An article in this week’s Economist
questions the recent U.S. Supreme Court decision to deny DNA testing in the case of Innocence Project client William Osborne, who is seeking DNA testing that could prove his innocence of a 1994 rape. While the use of DNA testing to secure convictions is growing fast, the magazine writes, the use of DNA testing for potential exonerations has met a harder road.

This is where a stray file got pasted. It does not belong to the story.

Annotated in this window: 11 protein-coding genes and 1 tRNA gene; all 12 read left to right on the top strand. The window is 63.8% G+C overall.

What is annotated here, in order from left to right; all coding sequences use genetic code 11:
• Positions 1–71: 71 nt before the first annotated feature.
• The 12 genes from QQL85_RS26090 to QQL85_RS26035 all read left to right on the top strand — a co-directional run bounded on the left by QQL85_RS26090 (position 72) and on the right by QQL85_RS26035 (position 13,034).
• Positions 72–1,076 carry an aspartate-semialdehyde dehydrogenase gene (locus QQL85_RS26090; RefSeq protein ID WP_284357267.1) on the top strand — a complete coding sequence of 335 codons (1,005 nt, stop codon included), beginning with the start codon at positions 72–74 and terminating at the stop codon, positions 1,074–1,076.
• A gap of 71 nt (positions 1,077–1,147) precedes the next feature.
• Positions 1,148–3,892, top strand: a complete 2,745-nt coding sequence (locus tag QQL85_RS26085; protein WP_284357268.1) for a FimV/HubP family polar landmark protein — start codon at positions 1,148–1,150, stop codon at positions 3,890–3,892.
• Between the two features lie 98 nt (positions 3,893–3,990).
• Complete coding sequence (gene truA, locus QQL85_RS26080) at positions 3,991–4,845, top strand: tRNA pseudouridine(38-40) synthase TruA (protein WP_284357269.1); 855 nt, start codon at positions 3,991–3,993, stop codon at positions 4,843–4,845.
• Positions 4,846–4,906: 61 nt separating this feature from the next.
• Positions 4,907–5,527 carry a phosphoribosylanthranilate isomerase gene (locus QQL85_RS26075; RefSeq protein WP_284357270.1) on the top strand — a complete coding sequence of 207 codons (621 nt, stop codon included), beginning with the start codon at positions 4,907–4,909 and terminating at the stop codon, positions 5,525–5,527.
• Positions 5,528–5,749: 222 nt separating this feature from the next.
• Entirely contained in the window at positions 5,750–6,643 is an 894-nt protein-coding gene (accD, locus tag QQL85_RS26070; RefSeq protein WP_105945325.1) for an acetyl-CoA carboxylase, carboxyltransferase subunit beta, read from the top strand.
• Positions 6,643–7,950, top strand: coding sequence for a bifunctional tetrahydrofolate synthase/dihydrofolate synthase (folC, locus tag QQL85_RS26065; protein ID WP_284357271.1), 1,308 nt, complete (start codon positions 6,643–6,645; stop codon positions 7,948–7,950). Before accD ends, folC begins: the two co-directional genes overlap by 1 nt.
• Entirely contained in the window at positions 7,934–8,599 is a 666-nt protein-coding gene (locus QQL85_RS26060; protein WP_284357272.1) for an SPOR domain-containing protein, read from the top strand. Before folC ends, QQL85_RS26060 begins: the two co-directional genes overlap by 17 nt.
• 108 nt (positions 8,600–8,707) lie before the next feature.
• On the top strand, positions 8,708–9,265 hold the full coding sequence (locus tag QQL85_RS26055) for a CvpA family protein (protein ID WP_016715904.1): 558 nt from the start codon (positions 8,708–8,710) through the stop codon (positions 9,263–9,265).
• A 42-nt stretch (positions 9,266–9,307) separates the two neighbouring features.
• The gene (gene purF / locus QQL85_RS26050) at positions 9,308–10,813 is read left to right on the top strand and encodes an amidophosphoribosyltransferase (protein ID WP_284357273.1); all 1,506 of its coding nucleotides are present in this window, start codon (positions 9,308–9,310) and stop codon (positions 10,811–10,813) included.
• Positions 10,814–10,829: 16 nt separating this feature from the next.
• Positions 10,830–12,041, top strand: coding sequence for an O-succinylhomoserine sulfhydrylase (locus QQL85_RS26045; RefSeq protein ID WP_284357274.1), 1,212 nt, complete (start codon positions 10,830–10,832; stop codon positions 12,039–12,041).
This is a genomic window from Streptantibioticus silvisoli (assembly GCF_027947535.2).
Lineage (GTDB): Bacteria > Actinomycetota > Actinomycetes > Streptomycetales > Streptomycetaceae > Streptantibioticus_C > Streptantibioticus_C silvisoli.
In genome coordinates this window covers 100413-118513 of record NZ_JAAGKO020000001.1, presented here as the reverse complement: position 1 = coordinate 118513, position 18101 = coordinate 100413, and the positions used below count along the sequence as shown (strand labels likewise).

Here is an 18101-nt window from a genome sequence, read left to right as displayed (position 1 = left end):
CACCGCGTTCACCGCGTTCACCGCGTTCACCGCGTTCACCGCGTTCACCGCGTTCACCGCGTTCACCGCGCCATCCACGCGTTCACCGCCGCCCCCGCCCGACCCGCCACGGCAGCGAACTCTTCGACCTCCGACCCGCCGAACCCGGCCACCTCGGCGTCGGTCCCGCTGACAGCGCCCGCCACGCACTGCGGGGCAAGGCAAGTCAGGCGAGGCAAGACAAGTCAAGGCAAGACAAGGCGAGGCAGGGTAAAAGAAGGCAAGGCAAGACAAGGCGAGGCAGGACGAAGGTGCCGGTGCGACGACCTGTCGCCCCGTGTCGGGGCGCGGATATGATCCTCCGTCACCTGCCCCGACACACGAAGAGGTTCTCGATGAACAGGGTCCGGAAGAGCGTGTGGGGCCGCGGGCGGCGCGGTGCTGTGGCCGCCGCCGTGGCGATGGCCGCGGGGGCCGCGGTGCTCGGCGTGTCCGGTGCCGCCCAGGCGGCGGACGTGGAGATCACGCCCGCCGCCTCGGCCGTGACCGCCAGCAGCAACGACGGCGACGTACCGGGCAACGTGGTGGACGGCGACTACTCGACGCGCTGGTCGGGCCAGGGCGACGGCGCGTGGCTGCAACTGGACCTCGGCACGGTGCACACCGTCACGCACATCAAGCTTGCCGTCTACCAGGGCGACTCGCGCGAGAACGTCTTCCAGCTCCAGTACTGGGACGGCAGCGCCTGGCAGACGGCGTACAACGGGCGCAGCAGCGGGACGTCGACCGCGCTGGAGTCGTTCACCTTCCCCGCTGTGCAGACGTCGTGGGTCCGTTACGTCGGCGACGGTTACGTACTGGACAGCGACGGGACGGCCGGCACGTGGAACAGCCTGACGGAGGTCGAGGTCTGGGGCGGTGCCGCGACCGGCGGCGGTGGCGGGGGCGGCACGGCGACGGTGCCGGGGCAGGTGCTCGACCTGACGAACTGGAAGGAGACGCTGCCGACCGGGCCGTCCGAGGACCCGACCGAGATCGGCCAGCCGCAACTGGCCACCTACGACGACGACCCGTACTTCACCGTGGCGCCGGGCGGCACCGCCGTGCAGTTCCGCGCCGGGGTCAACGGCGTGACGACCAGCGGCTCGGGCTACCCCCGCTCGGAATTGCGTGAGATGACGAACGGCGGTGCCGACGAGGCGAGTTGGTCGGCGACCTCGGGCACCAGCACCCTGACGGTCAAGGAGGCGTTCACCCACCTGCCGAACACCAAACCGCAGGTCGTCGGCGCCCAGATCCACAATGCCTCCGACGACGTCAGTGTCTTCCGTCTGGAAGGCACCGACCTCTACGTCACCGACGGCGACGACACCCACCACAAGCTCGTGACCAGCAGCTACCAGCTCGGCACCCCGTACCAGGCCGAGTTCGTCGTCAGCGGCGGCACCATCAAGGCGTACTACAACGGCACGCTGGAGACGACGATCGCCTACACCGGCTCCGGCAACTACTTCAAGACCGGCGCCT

Many prisoners might be cleared were DNA testing more routinely available. The American legal system encourages plea bargains, whereby accused people accept a much lower sentence than would be imposed if they were found guilty. In the absence of the DNA evidence that would clear them, even innocent people may conclude that a plea bargain is the safer option. More than 90% of convictions in the United States result from such bargains.
Steven Benjamin of the National Association of Criminal Defence Lawyers contends that the restrictions on post-conviction testing amount to a fear of the truth. He may be right.